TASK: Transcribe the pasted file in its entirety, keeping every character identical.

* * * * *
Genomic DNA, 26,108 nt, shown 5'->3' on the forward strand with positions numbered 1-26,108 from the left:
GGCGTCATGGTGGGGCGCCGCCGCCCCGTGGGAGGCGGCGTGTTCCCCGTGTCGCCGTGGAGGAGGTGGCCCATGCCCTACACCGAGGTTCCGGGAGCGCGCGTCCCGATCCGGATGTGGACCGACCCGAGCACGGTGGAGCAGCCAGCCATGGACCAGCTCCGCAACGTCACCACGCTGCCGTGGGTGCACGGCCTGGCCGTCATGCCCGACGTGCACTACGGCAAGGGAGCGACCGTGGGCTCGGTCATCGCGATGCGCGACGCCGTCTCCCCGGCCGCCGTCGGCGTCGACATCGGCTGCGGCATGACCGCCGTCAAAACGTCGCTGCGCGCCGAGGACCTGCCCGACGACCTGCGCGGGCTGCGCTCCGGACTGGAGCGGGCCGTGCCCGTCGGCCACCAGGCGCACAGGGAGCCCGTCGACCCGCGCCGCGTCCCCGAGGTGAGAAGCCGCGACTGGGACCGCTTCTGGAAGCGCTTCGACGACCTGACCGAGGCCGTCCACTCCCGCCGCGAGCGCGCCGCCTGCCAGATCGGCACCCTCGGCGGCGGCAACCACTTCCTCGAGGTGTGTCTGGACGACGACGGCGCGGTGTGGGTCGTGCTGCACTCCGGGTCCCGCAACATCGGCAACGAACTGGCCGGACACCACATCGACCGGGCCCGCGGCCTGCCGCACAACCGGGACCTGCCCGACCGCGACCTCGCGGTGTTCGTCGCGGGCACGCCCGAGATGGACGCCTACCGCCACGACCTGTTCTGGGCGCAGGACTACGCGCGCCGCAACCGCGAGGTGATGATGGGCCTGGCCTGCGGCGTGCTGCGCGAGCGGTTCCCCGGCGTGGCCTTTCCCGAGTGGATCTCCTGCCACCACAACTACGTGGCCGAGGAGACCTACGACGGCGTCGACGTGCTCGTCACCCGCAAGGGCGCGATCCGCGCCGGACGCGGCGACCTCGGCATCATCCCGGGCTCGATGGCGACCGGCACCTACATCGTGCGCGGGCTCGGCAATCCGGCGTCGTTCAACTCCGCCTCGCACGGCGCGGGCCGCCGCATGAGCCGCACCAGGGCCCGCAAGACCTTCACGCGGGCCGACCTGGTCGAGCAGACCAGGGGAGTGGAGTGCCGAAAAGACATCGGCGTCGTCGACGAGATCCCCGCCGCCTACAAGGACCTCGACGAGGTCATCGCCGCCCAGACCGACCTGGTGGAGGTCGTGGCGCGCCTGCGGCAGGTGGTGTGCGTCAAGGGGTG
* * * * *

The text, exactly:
Genomic DNA, 26,108 nt, shown 5'->3' on the forward strand with positions numbered 1-26,108 from the left:
GGCGTCATGGTGGGGCGCCGCCGCCCCGTGGGAGGCGGCGTGTTCCCCGTGTCGCCGTGGAGGAGGTGGCCCATGCCCTACACCGAGGTTCCGGGAGCGCGCGTCCCGATCCGGATGTGGACCGACCCGAGCACGGTGGAGCAGCCAGCCATGGACCAGCTCCGCAACGTCACCACGCTGCCGTGGGTGCACGGCCTGGCCGTCATGCCCGACGTGCACTACGGCAAGGGAGCGACCGTGGGCTCGGTCATCGCGATGCGCGACGCCGTCTCCCCGGCCGCCGTCGGCGTCGACATCGGCTGCGGCATGACCGCCGTCAAAACGTCGCTGCGCGCCGAGGACCTGCCCGACGACCTGCGCGGGCTGCGCTCCGGACTGGAGCGGGCCGTGCCCGTCGGCCACCAGGCGCACAGGGAGCCCGTCGACCCGCGCCGCGTCCCCGAGGTGAGAAGCCGCGACTGGGACCGCTTCTGGAAGCGCTTCGACGACCTGACCGAGGCCGTCCACTCCCGCCGCGAGCGCGCCGCCTGCCAGATCGGCACCCTCGGCGGCGGCAACCACTTCCTCGAGGTGTGTCTGGACGACGACGGCGCGGTGTGGGTCGTGCTGCACTCCGGGTCCCGCAACATCGGCAACGAACTGGCCGGACACCACATCGACCGGGCCCGCGGCCTGCCGCACAACCGGGACCTGCCCGACCGCGACCTCGCGGTGTTCGTCGCGGGCACGCCCGAGATGGACGCCTACCGCCACGACCTGTTCTGGGCGCAGGACTACGCGCGCCGCAACCGCGAGGTGATGATGGGCCTGGCCTGCGGCGTGCTGCGCGAGCGGTTCCCCGGCGTGGCCTTTCCCGAGTGGATCTCCTGCCACCACAACTACGTGGCCGAGGAGACCTACGACGGCGTCGACGTGCTCGTCACCCGCAAGGGCGCGATCCGCGCCGGACGCGGCGACCTCGGCATCATCCCGGGCTCGATGGCGACCGGCACCTACATCGTGCGCGGGCTCGGCAATCCGGCGTCGTTCAACTCCGCCTCGCACGGCGCGGGCCGCCGCATGAGCCGCACCAGGGCCCGCAAGACCTTCACGCGGGCCGACCTGGTCGAGCAGACCAGGGGAGTGGAGTGCCGAAAAGACATCGGCGTCGTCGACGAGATCCCCGCCGCCTACAAGGACCTCGACGAGGTCATCGCCGCCCAGACCGACCTGGTGGAGGTCGTGGCGCGCCTGCGGCAGGTGGTGTGCGTCAAGGGGTG